Appeal from the Order of the Court of Common Pleas of Allegheny County in case of Nunzio Guzzo v. Westinghouse Electric Corporation and Commonwealth of Pennsylvania, No. 426 of 1974.
Samuel P. Gerace, with him Jones, Gregg, Creehan and Gerace, for appellant.
Alexander J. Pentecost, with him Samuel C. Vary, Assistant Attorney General, and James N. Diefenderfer, for appellees.
Judges Wilkinson, Jr., Rogers and Blatt, sitting as panel of three. Opinion by Judge Rogers.
[ 22 Pa. Commw. Page 527]
Westinghouse Electric Corporation, formerly the employer of Nunzio Guzzo, has appealed from an order (without opinion) of the Court of Common Pleas of Allegheny County affirming an order of the Workmen's Compensation Appeal Board remanding the matter of Guzzo's claim petition to a referee for the appointment
[ 22 Pa. Commw. Page 528]
of an impartial physician specializing in psychiatry to examine Guzzo and to report on whether he suffers from a neurosis induced by an occupational disease.
Guzzo's claim petition alleging total disability caused by "Epoxy Poisoning -- Acute Neurosis" was filed pursuant to The Pennsylvania Occupational Disease Act, Act of June 21, 1939, P.L. 566, as amended, 77 P.S. § 1201 et seq. At the referee's hearing, the claimant adduced evidence tending to show that he suffers from dermatitis induced by the poisoning effect of epoxy resin, a material handled by him in his employment by Westinghouse; that epoxy poisoning is not a disease common to the general population; and that the claimant is totally disabled as the result of neurosis induced by dermatitis. The condition of neurosis and its relationship to the claimant's dermatitis was testified to by a general practitioner. Westinghouse adduced the testimony of qualified physicians specializing in dermatology that the claimant's dermatitis was not caused by epoxy poisoning. The referee found that the claimant had failed to establish by sufficient competent evidence that he suffers from or is disabled as the result of an occupational disease. The Board, although doubtful whether neurosis caused by an occupational disease is compensable, remanded for expert psychiatric evidence because the claimant's only proof of neurosis was the opinion of a general practitioner.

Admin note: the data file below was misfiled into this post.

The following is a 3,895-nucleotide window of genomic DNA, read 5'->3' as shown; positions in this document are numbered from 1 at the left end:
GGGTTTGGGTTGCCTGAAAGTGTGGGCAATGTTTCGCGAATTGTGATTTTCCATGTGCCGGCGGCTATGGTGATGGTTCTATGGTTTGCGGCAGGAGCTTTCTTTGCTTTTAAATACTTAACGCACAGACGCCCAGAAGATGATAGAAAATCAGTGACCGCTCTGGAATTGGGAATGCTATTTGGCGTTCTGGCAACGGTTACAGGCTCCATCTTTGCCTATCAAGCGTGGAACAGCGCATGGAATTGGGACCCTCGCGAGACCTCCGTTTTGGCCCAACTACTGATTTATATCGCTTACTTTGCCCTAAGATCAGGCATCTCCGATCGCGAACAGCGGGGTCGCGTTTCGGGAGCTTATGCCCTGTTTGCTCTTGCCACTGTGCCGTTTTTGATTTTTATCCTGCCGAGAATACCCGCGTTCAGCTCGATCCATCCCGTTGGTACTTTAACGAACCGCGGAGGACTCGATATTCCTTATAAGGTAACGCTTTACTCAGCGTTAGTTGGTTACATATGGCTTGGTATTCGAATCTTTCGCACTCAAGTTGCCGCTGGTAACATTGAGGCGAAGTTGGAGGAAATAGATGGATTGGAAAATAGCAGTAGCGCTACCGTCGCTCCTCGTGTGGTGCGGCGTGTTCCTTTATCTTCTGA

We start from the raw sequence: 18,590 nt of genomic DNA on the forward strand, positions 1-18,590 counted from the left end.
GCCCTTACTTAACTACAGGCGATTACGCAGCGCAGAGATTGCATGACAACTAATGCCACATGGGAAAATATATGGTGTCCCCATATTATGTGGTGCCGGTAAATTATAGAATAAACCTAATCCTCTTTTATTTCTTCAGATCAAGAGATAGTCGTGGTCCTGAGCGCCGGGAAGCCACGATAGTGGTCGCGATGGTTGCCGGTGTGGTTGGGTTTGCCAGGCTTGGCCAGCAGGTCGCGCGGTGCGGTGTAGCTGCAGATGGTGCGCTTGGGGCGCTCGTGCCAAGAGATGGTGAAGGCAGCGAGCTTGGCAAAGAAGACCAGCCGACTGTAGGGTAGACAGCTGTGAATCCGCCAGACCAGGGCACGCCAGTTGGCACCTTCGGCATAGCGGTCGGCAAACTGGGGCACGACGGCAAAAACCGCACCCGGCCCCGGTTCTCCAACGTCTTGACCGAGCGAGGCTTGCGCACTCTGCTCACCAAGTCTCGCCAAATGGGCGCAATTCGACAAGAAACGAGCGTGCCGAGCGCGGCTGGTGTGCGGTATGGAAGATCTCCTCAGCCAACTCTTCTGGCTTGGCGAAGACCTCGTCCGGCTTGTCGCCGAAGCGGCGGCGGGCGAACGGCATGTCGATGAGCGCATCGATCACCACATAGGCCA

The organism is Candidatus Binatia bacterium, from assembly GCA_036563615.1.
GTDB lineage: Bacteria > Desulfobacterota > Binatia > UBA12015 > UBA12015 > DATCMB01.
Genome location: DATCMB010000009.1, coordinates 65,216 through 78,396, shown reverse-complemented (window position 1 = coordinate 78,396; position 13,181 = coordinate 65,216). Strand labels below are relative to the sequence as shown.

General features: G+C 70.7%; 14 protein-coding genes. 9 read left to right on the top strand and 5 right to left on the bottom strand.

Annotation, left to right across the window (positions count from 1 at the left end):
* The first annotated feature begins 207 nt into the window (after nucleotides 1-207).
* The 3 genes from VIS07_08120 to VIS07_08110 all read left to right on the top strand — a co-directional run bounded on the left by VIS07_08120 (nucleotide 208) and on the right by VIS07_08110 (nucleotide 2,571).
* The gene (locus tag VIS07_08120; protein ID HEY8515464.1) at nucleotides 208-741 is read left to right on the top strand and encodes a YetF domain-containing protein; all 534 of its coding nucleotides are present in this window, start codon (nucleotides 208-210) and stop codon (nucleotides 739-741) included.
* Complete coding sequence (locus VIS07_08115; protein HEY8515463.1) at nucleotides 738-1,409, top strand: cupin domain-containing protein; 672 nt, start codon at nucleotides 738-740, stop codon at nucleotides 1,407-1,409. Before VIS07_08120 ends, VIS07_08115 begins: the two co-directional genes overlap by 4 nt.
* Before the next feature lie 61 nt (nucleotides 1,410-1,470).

The claimant contends that the appeal from the Board's order of remand was interlocutory and should be quashed.
Westinghouse contends first that the Board was without power to remand, citing Gibson-Boulevard, Inc. v. Workmen's Compensation Appeal Board, 19 Pa. Commonwealth Ct. 147, 338 A.2d 697 (1975), and Forbes Pavilion Nursing Home, Inc. v. Workmen's Compensation Appeal Board, 18 Pa. Commonwealth Ct. 352, 336 A.2d 440 (1975). In the cases just cited we held that amendments made to The Pennsylvania Workmen's Compensation
[ 22 Pa. Commw. Page 529]
Act*fn1 by the Act of February 8, 1972, P.L. 25, and the Act of March 29, 1972, P.L. 159, constituted the referee the final arbiter of the facts; that the Workmen's Compensation Appeal Board may no longer make independent determinations of the facts unless the referee's findings are not supported by competent evidence; and that in cases where the Board may not make such independent determinations it may not remand the case for the appointment of an impartial medical expert. However, The Pennsylvania Occupational Disease Act*fn2 was not amended as was The Pennsylvania Workmen's Compensation Act, and Section 423 of the former, 77 P.S. § 1523, still provides that the Board shall be the ultimate fact finder. Dunn v. Merck & Co., Inc., 12 Pa. Commonwealth Ct. 572, 317 A.2d 657 (1974). It follows that the ...